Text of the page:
Andy Reid and the Chiefs are worth cheering for because they began this season an abyssal 1-5, and no one, and I mean no one, had them going this far this season. But Andy found a way to charge and challenge his Chiefs to win 11 straight games and now, with a win, they’re on the verge of going to the AFC Championship game.

So Despite the 1-5 start that had some declaring Reid a relic, the 2015 Chiefs may be his strongest collection of players since the halcyon days of his Eagles tenure. In fact, they resemble the Eagles, circa 2000-2004. The defense is nasty, the offense is efficient and the coach is involved in every facet of the team.

All of Philly (or most) still like Andy Reid. He did good in Philly. He did. He had multiple winning seasons and he went to multiple NFC Championship games. He just couldn’t get the Eagles (pronounced Iggles) over the incline as the team could never get over the hump. Andy ran out of gas and needed a change. And that’s what happens to many of us. Sometimes you just run out of gas and need a change.

baby-andy-reid

So if that’s you, take a page from Andy Reid’s playbook. Even if you’re a little kid, you can look and live and learn the lessons Andy has taught us. Because sometimes you just need another chance.

. . . It’s How You Finish

nick-foles-sports-illustrated-cover-philadelphia-eagles

Better is the end of a thing than the beginning thereof: and the patient in spirit is better than the proud in spirit.

Ecclesiastes 7:8, KJV

Finishing is better than starting. Patience is better than pride.  NLT

In 2012, the Philadelphia Eagles went 4-12 in Andy Reid’s final season as head coach. One year later, Charles “Chip” Kelly is the head coach and he totally turned the team around: the Eagles went from worst to first, and won the toughest division in the NFL.  The Eagles were like the eagle – in the end, they mounted up, and soared.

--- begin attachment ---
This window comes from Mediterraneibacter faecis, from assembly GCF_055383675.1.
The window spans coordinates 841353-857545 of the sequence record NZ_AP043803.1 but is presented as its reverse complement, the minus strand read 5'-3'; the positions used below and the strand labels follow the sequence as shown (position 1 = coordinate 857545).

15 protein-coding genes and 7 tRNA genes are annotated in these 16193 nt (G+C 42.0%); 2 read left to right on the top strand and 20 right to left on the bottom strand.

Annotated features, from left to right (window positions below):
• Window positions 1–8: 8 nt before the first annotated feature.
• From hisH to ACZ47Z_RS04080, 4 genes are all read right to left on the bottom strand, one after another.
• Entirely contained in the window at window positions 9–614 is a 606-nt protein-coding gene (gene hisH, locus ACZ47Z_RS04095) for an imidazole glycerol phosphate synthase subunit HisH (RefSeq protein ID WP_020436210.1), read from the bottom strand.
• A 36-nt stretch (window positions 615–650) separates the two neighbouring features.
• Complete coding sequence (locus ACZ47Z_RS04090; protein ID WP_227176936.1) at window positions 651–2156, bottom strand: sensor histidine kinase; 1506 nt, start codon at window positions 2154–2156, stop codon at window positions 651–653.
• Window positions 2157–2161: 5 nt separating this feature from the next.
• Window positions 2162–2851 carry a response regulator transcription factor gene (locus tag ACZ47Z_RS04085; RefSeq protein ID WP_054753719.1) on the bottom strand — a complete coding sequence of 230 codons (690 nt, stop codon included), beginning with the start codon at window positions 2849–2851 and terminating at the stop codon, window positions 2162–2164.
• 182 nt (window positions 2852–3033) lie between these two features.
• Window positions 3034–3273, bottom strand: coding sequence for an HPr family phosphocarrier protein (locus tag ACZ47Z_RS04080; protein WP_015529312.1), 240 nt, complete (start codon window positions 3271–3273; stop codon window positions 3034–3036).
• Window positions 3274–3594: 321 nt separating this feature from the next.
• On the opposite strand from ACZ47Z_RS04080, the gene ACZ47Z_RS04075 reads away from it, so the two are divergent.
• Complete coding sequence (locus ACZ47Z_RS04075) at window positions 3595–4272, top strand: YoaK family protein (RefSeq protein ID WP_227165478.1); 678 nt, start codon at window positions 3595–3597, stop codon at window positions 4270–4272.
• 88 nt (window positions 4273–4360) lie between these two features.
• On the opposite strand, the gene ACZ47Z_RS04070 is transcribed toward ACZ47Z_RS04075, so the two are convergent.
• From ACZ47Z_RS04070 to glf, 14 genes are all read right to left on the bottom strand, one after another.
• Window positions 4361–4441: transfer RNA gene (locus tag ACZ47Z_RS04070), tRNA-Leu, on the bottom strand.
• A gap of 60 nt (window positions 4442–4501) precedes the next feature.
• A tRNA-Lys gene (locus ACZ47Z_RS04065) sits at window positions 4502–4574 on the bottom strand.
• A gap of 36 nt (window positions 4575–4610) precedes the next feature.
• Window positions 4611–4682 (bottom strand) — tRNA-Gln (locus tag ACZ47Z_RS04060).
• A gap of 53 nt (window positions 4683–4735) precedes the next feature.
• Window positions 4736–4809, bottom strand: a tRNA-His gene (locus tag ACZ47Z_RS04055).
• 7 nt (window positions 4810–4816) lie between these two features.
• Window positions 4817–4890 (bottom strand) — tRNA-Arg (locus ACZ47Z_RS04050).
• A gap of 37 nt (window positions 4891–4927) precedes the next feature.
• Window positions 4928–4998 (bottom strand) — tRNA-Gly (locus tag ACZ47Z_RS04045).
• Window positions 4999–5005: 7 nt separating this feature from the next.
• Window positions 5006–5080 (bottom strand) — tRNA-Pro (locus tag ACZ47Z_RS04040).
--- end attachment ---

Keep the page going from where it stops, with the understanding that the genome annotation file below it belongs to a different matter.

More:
Eagle

The Eagles began the 2013 season 1-4, and lost Michael Vick, their mobile, franchise quarterback to injuries. The Eagles ended the season 7-1, and are much improved on defense AND can boast having the League’s rushing leader, Sean McCoy. In the end, the Eagles beat the Dallas Cowboys, 24-22, and won the NFC East in the process. The turnaround happened in a year, in a blink. The reward is a home, wildcard playoff game at Lincoln Financial Field against the New Orleans Saints.

It’s not how you start, it’s how you finish.  “It was an outstanding coaching job,” said owner Jeff Lurie, speaking of the Eagles’ head coach. “But I think the main thing was outstanding leadership, outstanding handling of an NFL team coming in, in every way — showing leadership, motivation, class at all times, understanding where the players are coming from, instituting a new offense and defense, hiring great people.”

The ragged start and the rising finish of my Eagles this season epitomized the axiom, “It’s not how you start, it’s how you finish” and gave further proof to the Biblical truth professed by the wise and noble Solomon, the son of David, the preacher who penned these words: “Better is the end of a thing. . . ” (Ecclesiastes 7:8). 

It’s not how you start. “The text expresses the general principle or doctrine, that by the condition of our existence here, if things go right, a conclusion is better than a beginning. The fruit is better than the blossom; the reaping is better than the sowing; the enjoyment than the reaping; the second stage of a journey to the happy home is better than the first; the home itself than all; the victory is better than the march and the battle; the reward is better than the course of service; the ending in the highest improvement of means is better than being put at first in possession of them. In all this we see is conditionally, and not absolutely, that “the end is better than the beginning.” (John Foster, The Bible Illustrator OT).

So it’s absolutely how you finish. Don’t worry about those who seem to be ahead of you financially, socially, professionally, politically, or even spiritually. God is the one who keeps score.  He is the “One great scorer” (See “How You Play the Game, July 15th Blog):

When the One great scorer comes

To write about your name

He writes not that you won or lost

But how you played the game…

In the final analysis, God, the “One Great Scorer” writes how you play the game and how you finish the game.  Because it’s not how, or even where, you start – it’s how you finish. Good starts are great, and great starts are good, but not everyone can start fast. So do as Nelson Mandela did (December 6th Blog); forget about your start; focus on your finish, and finish the year strong.